Return to Table 1 footnote4 referrer

Table 1 Footnote 5

Folic acid: Folic acid is only acceptable as a common name if the source material is folic acid. All three common names could be used is the source material is folic acid; however, other source materials should be associated with folate or vitamin B9 as common name.

Return to Table 1 footnote5 referrer

Biotin Biotin Biocytin

Biotin
Folate5 Folate

Folic acid5

Vitamin B9
Folic acid5

L-5-Methyltetrahydrofolate

L-5-Methyltetrahydrofolate, calcium salt

L-5-Methyltetrahydrofolic acid, glucosamine salt

Niacin

Niacin

Vitamin B3

Niacinamide

Nicotinic acid

Inositol hexanicotinate

Niacinamide Niacinamide

Nicotinamide

Vitamin B3
Niacinamide

Niacinamide ascorbate
Pantothenic acid D-Pantothenic acid

Pantothenic acid

Vitamin B5
Calcium D-pantothenate

Calcium DL-pantothenate

Dexpanthenol

DL-Panthenol

DL-Pantothenic acid

D-Pantethine

D-Pantothenic acid
Riboflavin Riboflavin

Vitamin B2
Riboflavin

Riboflavin 5'-phosphate

Riboflavin 5'-phosphate sodium
Thiamine Thiamine

Vitamin B1
Benfotiamine

Thiamine

Thiamine diphosphate

Thiamine hydrochloride

Thiamine mononitrate

Thiamine monophosphate
Vitamin A Vitamin A All-trans retinol

Vitamin A acetate

Vitamin A palmitate
Vitamin B6 Vitamin B6 Pyridoxal

Pyridoxal 5'-phosphate

Pyridoxal 5'-phosphate, calcium salt

Pyridoxal hydrochloride

Pyridoxamine

Pyridoxamine 5'-phosphate

Pyridoxine

Pyridoxine 5'-phosphate

Pyridoxine hydrochloride
Vitamin B12 Vitamin B12 Cobamamide

Cyanocobalamin

Hydroxocobalamin

Methylcobalamin
Vitamin C Vitamin C

Ascorbic acid
Ascorbic acid

Ascorbyl palmitate

Calcium ascorbate

Calcium ascorbate, dihydrate

Magnesium ascorbate

Manganese (II) ascorbate

Niacinamide ascorbate

Potassium ascorbate

Sodium ascorbate

Zinc ascorbate
Vitamin D Vitamin D

Vitamin D2
Ergocalciferol
Vitamin D

Vitamin D3
Cholecalciferol
Vitamin E Vitamin E d-alpha Tocopherol

d-alpha Tocopheryl acetate

d-alpha Tocopheryl acid succinate

dl-alpha Tocopherol

dl-alpha Tocopheryl acetate

dl-alpha Tocopheryl acid succinate
Vitamin K1 Vitamin K1 Vitamin K1

Phylloquinone

Phytomenadione

Phytonadione
Vitamin K2 Vitamin K2 Vitamin K2

Menaquinones

Menatetrenone

1.2 Mineral proper names, common names and source materials

Table 2. Mineral proper names, common names and source materials
Proper name(s)1 Common name(s)2 Source material(s)3, 4
Common name(s) Organism group(s) Proper name(s) Part(s)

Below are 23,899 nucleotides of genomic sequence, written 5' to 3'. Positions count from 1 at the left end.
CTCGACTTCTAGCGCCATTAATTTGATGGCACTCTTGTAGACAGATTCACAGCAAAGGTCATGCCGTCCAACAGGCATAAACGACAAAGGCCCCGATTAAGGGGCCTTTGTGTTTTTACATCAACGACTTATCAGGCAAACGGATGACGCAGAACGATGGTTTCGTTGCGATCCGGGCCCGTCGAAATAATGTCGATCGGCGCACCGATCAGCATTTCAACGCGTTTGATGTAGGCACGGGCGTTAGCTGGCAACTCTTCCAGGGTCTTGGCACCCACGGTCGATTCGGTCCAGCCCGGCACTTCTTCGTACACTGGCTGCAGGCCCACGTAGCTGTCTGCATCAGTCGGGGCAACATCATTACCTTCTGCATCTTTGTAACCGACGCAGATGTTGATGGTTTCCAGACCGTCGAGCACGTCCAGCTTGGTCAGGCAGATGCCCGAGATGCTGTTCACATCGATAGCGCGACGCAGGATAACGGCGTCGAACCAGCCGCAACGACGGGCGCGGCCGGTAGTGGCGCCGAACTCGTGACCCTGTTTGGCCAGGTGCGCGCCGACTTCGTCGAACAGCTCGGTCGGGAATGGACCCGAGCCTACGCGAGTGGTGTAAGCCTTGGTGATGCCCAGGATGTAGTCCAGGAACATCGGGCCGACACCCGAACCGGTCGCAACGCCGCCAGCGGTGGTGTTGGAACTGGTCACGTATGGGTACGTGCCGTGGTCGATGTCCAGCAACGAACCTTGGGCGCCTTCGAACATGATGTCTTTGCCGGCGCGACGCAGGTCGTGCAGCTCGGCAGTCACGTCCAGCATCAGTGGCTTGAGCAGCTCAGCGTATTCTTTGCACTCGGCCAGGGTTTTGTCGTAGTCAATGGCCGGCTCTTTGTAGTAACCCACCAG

Table 2 Footnotes

Table 2 Footnote 1 and 2

At least one of the following references was consulted per name: NIH 2015a; Sweetman 2015; USP 38 2015; FCC 9 2014; O'Neil 2013.

Return to Table 2 footnote1 referrer Return to Table 2 footnote2 referrer

Table 2 Footnote 3

At least one of the following references was consulted per source material: Albion 2015; BP 2015; NIH 2015a,b; Sweetman 2015; USP 38 2015; FCC 9 2014; O'Neil 2013; Jain et al. 2012; EFSA 2010a; Summers et al. 2010; EC 2009; EFSA 2009b,c,d,e,f,g,h,i,j; EFSA 2008a,b,c,d,e,f; Nowak et al. 2008; Richards 2008; EFSA 2007; Guiry and Guiry 2007; TGA 2007; EFSA 2006; Walsdorf and Alexandrides 2005; Albion 2004a,b; ANZFA 2004; Gruenwald et al. 2004; Albion 2003a,b; Allen 2002; ANZFA 2002; Ball et al. 2002; EC 2002; Van Der Kuy et al. 2002; Anderson et al. 2001; Hendler and Rorvik 2001; Albion 2000; Chalmers et al. 2000; EC 2000; Tsuboi et al. 2000; Ishitani et al. 1999; Patrick 1999; IPCS 1998; Albion 1997a,b; Grant et al. 1997; Albion 1996a,b; Fujita et al. 1996; Murray 1996; Albion 1995; Henderson 1994; Albion 1993a,b,c,d,e; Evans and Pouchnik 1993; Albion 1992; Zeitlin et al. 1985.

Return to Table 2 footnote3 referrer

Table 2 Footnote 4

For source materials providing two active components (e.g. calcium ascorbate which provides calcium and ascorbic acid), see Appendix I for additional information about acceptable doses.

Return to Table 2 footnote4 referrer

Table 2 Footnote 5

Bone meal: When bone meal is used as a source material for calcium or phosphorus, it must be sourced from a non-human animal that is not susceptible to Transmissible Spongiform Encephalopathy (TSE) diseases, including Bovine Spongiform Encephalopathy (BSE) (HC 2013).